Cross Over Water

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University of Nevada Press, 2011 - Fiction - 204 pages
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Yanez deftly explores the coming-of-age of Raul Luis Cruz, a Mexican American teenager who grows up in El Paso, just across the Rio Grande from Juarez, still home to many of his relatives. At 12, after his mother gets a promotion, Raul and his family moves to a northern suburb, a step up from the Lower Valley where he grew up, leaving behind his beloved neighborhood 'like a lizard tail in the desert.' In high school, he finds his niche as team manager of the football team, and takes pride in his job bagging groceries at Big Way Foods. But after graduation, Raul knows he must 'evolve' into something more; the problem is knowing just which path to take. His new girlfriend, a college student from California, volunteering with the homeless in People's Park for the summer, opens up a new world to Raul, and steers him toward applying for community college. --
 

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Yañez deftly explores the coming-of-age of Raul Luis Cruz, a Mexican American teenager who grows up in El Paso, just across the Rio Grande from Juárez, still home to many of his
relatives. At 12, after his mother gets a promotion, Raul and his family moves to a northern suburb, a step up from the Lower Valley where he grew up, leaving behind his beloved neighborhood “like a lizard tail in the desert.” In high school, he finds his niche as team manager of the football team, and takes pride in his job bagging groceries at Big Way Foods. But after graduation, Raul knows he must “evolve” into something more; the problem is knowing just which path to take. His new girlfriend, a college student from California, volunteering with the homeless in People’s Park for the summer, opens up a new world to Raul, and steers him toward applying for community college. Yañez, also born on the border, brings that region to life as he portrays with humor, perception, and compassion what it is like to grow up there, perhaps wishing to never leave. This title has been recommended for young adult readers: YA/Mature Readers: Many high-schoolers, whether Mexican American or not, will be able to relate to Raul’s struggle to take the next step toward adulthood, leaving behind all that is familiar. —Deborah Donovan
El Paso Times Book Review by Rigoberto González (4/3/11)
Richard Yañez’s debut novel “Cross Over Water” (University of Nevada Press, $22 paperback) takes a lucid and refreshing look at a side of the borderlands seldom acknowledged among the sensationalistic headlines: the El Paso that nurtures one young man’s imagination as he moves through the different stages of life to become a healthy and productive member of his hometown.
As a child, Ruly was “allergic to everything” in the Chihuahuan Desert, so he spent most of his youth sheltered in a home that “always had a comfortable bed, a big closet, and a full fridge.” He shaped his world with what stood within reach: the television, the bathtub, and his flirty cousin Laura, who awakened a sexual desire that kept his fantasies going through adolescence.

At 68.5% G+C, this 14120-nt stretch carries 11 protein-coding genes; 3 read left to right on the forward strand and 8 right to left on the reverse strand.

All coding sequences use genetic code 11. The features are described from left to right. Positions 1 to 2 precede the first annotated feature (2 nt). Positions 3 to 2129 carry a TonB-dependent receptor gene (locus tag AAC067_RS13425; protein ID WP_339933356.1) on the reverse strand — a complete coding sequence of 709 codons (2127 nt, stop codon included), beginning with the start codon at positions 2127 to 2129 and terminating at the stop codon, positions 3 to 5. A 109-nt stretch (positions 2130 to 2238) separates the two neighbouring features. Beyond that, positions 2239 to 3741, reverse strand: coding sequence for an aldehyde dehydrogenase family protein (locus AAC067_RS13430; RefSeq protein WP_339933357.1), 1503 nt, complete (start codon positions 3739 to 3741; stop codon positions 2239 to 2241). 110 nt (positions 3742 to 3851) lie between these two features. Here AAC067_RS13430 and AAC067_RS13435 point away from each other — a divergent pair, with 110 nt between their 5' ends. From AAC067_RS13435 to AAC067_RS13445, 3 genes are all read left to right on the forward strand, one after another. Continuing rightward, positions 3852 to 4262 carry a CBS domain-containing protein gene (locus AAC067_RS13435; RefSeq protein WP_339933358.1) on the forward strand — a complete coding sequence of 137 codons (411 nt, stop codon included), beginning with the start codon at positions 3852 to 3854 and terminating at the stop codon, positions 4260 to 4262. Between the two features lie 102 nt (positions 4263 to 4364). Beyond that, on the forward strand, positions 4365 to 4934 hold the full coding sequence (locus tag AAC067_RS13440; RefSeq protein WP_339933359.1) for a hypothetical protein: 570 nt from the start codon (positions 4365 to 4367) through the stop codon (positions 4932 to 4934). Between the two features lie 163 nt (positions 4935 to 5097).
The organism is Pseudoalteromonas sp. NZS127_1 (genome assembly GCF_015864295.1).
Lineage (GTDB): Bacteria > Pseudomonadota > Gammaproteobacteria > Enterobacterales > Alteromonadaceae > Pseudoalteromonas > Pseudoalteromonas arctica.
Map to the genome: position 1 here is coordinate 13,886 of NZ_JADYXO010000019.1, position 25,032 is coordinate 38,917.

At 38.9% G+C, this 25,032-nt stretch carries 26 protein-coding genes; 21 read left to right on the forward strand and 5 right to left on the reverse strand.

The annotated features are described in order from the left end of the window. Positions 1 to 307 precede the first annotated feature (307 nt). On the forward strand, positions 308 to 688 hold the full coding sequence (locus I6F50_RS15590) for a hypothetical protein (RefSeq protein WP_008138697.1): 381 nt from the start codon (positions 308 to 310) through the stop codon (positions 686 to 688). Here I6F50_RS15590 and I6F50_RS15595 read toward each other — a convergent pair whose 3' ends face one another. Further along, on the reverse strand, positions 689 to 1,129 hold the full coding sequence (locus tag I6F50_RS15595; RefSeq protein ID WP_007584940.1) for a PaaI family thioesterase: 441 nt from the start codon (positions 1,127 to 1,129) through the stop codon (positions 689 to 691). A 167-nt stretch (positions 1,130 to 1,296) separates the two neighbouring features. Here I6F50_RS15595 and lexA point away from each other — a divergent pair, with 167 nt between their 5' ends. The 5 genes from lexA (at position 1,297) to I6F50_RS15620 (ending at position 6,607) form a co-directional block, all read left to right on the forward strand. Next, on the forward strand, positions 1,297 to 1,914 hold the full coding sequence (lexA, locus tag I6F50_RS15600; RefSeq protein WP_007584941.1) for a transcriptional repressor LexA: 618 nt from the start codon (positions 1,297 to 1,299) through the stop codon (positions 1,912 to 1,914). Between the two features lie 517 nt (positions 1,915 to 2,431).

While at Ysleta High, Ruly, now simply Raul, attempted to come out of his shell by joining the football team, but only as a manager since he “had always been more comfortable on the sidelines.”
It’s not until after graduation that he dares to step out of his “Gordo-Boy” safe zone, claiming his independence by moving into his own place, supporting himself, and exploring spaces like the Lower Valley and Segundo Barrio, where he encountered stories less fortunate than his.
His social consciousness was furthered along by Elena, a Filipina-Chicana feminist visiting from the West Coast, who introduced Raul to this mysterious emotion called love. Yet not even love was strong enough to tear him away from home; at the end of her summer stay, she invited him to return with her to California, and he declined.
Left pondering Elena’s critical question — “Why can’t you leave El Paso?” — Raul must then retrace his steps to determine whether his choices were guided by his fears and comforts, or if indeed his mother’s statement about the inextricable bond between people and place was true: “We are where we’re born.”
Yañez takes this coming-of-age narrative to a higher level by shaping a character who holds such respect for an environment that’s ever-changing, ever-fallible, yet as redeeming as he is. Raul is El Paso personified: aware of the past, but always heading to the future because “the past could deport you to a place in your memory. And no matter how much you declared yourself to the present, you were hopelessly uprooted.”
“Cross Over Water” is set to become a sentimental favorite of El Paso insiders who will recognize the many businesses and sites that have become institutions or cherished memories of the international border; but so too will outsiders appreciate an alternative path into a city that’s been more closely
 

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About the author (2011)

Richard Yaqez, born and raised in El Paso, Texas, is a graduate of New Mexico State University and Arizona State University. He has taught at Antioch College, Colorado College, and has been a Fellow at Saint Mary's College Center for Women's InterCultural Leadership. His fiction has appeared in Our Working Lives: Short Stories of People and Work and was featured in the Chicano Chapbook Series edited by Gary Soto. He is currently working on a novel, Cross Over Water.

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